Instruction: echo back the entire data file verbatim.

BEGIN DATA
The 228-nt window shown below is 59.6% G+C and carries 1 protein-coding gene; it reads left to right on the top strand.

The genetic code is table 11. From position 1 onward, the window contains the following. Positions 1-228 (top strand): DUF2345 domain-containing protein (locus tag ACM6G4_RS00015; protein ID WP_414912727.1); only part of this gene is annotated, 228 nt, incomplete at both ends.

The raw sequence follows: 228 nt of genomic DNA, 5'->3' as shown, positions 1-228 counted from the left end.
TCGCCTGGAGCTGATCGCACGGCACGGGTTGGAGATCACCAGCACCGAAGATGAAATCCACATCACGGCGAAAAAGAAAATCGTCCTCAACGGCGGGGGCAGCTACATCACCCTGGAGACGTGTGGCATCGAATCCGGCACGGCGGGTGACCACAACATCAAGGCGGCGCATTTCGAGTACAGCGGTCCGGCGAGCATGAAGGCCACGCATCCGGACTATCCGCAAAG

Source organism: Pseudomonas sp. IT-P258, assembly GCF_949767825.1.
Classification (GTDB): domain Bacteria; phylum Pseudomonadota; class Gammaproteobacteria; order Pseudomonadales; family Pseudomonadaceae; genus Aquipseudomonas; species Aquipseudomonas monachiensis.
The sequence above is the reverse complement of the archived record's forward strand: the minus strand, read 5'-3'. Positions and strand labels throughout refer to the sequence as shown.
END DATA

The 228-nt window shown below is 59.6% G+C and carries 1 protein-coding gene; it reads left to right on the top strand.

The genetic code is table 11. From position 1 onward, the window contains the following. Positions 1-228 (top strand): DUF2345 domain-containing protein (locus tag ACM6G4_RS00015; protein ID WP_414912727.1); only part of this gene is annotated, 228 nt, incomplete at both ends.

The raw sequence follows: 228 nt of genomic DNA, 5'->3' as shown, positions 1-228 counted from the left end.
TCGCCTGGAGCTGATCGCACGGCACGGGTTGGAGATCACCAGCACCGAAGATGAAATCCACATCACGGCGAAAAAGAAAATCGTCCTCAACGGCGGGGGCAGCTACATCACCCTGGAGACGTGTGGCATCGAATCCGGCACGGCGGGTGACCACAACATCAAGGCGGCGCATTTCGAGTACAGCGGTCCGGCGAGCATGAAGGCCACGCATCCGGACTATCCGCAAAG

Source organism: Pseudomonas sp. IT-P258, assembly GCF_949767825.1.
Classification (GTDB): domain Bacteria; phylum Pseudomonadota; class Gammaproteobacteria; order Pseudomonadales; family Pseudomonadaceae; genus Aquipseudomonas; species Aquipseudomonas monachiensis.
The sequence above is the reverse complement of the archived record's forward strand: the minus strand, read 5'-3'. Positions and strand labels throughout refer to the sequence as shown.